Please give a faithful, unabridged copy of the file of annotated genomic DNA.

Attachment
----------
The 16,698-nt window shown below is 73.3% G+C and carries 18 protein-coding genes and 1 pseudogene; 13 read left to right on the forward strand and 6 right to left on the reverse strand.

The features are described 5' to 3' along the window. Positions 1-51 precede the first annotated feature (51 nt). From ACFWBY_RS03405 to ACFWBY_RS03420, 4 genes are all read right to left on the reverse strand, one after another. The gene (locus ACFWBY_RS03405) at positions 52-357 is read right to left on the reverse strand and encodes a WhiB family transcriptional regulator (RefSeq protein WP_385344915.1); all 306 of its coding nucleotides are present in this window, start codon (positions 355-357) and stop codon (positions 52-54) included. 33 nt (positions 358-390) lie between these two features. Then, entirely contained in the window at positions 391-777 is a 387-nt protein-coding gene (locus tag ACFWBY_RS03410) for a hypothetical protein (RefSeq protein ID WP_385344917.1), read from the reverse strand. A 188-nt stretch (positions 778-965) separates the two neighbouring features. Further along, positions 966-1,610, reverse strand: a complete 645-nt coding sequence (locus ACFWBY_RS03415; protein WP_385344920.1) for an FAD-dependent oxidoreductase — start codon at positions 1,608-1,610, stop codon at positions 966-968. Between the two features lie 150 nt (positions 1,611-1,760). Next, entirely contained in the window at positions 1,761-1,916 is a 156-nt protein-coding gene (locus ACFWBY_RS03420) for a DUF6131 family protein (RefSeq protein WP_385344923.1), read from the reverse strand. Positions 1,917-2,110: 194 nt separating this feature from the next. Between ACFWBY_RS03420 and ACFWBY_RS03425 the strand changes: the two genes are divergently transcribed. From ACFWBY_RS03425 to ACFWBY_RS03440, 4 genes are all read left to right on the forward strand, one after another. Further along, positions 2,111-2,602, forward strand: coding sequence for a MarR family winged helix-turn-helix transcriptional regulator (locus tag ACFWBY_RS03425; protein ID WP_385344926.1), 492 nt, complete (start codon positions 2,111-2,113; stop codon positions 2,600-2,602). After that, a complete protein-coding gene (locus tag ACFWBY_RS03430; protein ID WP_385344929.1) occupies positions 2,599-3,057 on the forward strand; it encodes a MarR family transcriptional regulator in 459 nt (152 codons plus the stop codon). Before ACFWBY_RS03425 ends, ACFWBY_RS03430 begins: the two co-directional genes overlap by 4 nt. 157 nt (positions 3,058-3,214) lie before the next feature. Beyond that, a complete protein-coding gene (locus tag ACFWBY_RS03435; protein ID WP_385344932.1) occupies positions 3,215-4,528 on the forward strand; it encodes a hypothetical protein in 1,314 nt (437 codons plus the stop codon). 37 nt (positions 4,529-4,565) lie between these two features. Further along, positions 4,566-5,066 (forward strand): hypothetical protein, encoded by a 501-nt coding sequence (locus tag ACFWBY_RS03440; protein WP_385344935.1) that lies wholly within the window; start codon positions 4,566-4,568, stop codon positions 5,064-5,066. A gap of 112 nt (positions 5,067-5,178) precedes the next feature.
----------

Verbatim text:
The 16,698-nt window shown below is 73.3% G+C and carries 18 protein-coding genes and 1 pseudogene; 13 read left to right on the forward strand and 6 right to left on the reverse strand.

The features are described 5' to 3' along the window. Positions 1-51 precede the first annotated feature (51 nt). From ACFWBY_RS03405 to ACFWBY_RS03420, 4 genes are all read right to left on the reverse strand, one after another. The gene (locus ACFWBY_RS03405) at positions 52-357 is read right to left on the reverse strand and encodes a WhiB family transcriptional regulator (RefSeq protein WP_385344915.1); all 306 of its coding nucleotides are present in this window, start codon (positions 355-357) and stop codon (positions 52-54) included. 33 nt (positions 358-390) lie between these two features. Then, entirely contained in the window at positions 391-777 is a 387-nt protein-coding gene (locus tag ACFWBY_RS03410) for a hypothetical protein (RefSeq protein ID WP_385344917.1), read from the reverse strand. A 188-nt stretch (positions 778-965) separates the two neighbouring features. Further along, positions 966-1,610, reverse strand: a complete 645-nt coding sequence (locus ACFWBY_RS03415; protein WP_385344920.1) for an FAD-dependent oxidoreductase — start codon at positions 1,608-1,610, stop codon at positions 966-968. Between the two features lie 150 nt (positions 1,611-1,760). Next, entirely contained in the window at positions 1,761-1,916 is a 156-nt protein-coding gene (locus ACFWBY_RS03420) for a DUF6131 family protein (RefSeq protein WP_385344923.1), read from the reverse strand. Positions 1,917-2,110: 194 nt separating this feature from the next. Between ACFWBY_RS03420 and ACFWBY_RS03425 the strand changes: the two genes are divergently transcribed. From ACFWBY_RS03425 to ACFWBY_RS03440, 4 genes are all read left to right on the forward strand, one after another. Further along, positions 2,111-2,602, forward strand: coding sequence for a MarR family winged helix-turn-helix transcriptional regulator (locus tag ACFWBY_RS03425; protein ID WP_385344926.1), 492 nt, complete (start codon positions 2,111-2,113; stop codon positions 2,600-2,602). After that, a complete protein-coding gene (locus tag ACFWBY_RS03430; protein ID WP_385344929.1) occupies positions 2,599-3,057 on the forward strand; it encodes a MarR family transcriptional regulator in 459 nt (152 codons plus the stop codon). Before ACFWBY_RS03425 ends, ACFWBY_RS03430 begins: the two co-directional genes overlap by 4 nt. 157 nt (positions 3,058-3,214) lie before the next feature. Beyond that, a complete protein-coding gene (locus tag ACFWBY_RS03435; protein ID WP_385344932.1) occupies positions 3,215-4,528 on the forward strand; it encodes a hypothetical protein in 1,314 nt (437 codons plus the stop codon). 37 nt (positions 4,529-4,565) lie between these two features. Further along, positions 4,566-5,066 (forward strand): hypothetical protein, encoded by a 501-nt coding sequence (locus tag ACFWBY_RS03440; protein WP_385344935.1) that lies wholly within the window; start codon positions 4,566-4,568, stop codon positions 5,064-5,066. A gap of 112 nt (positions 5,067-5,178) precedes the next feature.